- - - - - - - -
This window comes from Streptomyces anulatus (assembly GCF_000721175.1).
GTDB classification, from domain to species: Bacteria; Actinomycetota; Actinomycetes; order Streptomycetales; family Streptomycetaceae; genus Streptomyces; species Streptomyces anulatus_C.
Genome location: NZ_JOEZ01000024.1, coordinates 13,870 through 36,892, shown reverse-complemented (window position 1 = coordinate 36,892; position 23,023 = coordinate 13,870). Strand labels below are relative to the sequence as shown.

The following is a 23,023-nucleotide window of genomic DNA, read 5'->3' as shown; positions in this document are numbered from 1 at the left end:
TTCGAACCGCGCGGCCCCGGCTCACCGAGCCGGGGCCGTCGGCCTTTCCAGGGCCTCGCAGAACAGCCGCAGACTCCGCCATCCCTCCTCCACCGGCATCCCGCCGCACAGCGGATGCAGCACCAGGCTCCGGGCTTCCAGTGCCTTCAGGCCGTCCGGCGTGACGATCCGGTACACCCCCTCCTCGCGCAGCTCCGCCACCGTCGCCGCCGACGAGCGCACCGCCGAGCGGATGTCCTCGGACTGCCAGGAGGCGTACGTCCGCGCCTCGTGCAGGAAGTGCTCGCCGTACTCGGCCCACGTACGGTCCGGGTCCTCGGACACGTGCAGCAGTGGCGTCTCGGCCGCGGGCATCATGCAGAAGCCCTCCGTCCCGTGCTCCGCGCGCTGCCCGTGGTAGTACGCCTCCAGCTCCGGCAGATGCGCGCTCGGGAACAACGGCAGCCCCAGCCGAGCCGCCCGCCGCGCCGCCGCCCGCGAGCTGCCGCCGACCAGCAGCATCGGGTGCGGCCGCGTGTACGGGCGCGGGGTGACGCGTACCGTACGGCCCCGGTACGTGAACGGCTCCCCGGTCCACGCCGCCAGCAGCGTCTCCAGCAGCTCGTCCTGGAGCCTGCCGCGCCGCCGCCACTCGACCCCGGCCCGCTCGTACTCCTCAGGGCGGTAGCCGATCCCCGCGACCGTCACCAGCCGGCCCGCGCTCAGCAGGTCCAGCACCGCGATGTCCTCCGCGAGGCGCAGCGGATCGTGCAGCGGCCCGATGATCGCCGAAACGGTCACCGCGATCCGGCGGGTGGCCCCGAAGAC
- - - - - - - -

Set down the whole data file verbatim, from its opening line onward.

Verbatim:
This window comes from Streptomyces anulatus (assembly GCF_000721175.1).
GTDB classification, from domain to species: Bacteria; Actinomycetota; Actinomycetes; order Streptomycetales; family Streptomycetaceae; genus Streptomyces; species Streptomyces anulatus_C.
Genome location: NZ_JOEZ01000024.1, coordinates 13,870 through 36,892, shown reverse-complemented (window position 1 = coordinate 36,892; position 23,023 = coordinate 13,870). Strand labels below are relative to the sequence as shown.

The following is a 23,023-nucleotide window of genomic DNA, read 5'->3' as shown; positions in this document are numbered from 1 at the left end:
TTCGAACCGCGCGGCCCCGGCTCACCGAGCCGGGGCCGTCGGCCTTTCCAGGGCCTCGCAGAACAGCCGCAGACTCCGCCATCCCTCCTCCACCGGCATCCCGCCGCACAGCGGATGCAGCACCAGGCTCCGGGCTTCCAGTGCCTTCAGGCCGTCCGGCGTGACGATCCGGTACACCCCCTCCTCGCGCAGCTCCGCCACCGTCGCCGCCGACGAGCGCACCGCCGAGCGGATGTCCTCGGACTGCCAGGAGGCGTACGTCCGCGCCTCGTGCAGGAAGTGCTCGCCGTACTCGGCCCACGTACGGTCCGGGTCCTCGGACACGTGCAGCAGTGGCGTCTCGGCCGCGGGCATCATGCAGAAGCCCTCCGTCCCGTGCTCCGCGCGCTGCCCGTGGTAGTACGCCTCCAGCTCCGGCAGATGCGCGCTCGGGAACAACGGCAGCCCCAGCCGAGCCGCCCGCCGCGCCGCCGCCCGCGAGCTGCCGCCGACCAGCAGCATCGGGTGCGGCCGCGTGTACGGGCGCGGGGTGACGCGTACCGTACGGCCCCGGTACGTGAACGGCTCCCCGGTCCACGCCGCCAGCAGCGTCTCCAGCAGCTCGTCCTGGAGCCTGCCGCGCCGCCGCCACTCGACCCCGGCCCGCTCGTACTCCTCAGGGCGGTAGCCGATCCCCGCGACCGTCACCAGCCGGCCCGCGCTCAGCAGGTCCAGCACCGCGATGTCCTCCGCGAGGCGCAGCGGATCGTGCAGCGGCCCGATGATCGCCGAAACGGTCACCGCGATCCGGCGGGTGGCCCCGAAGAC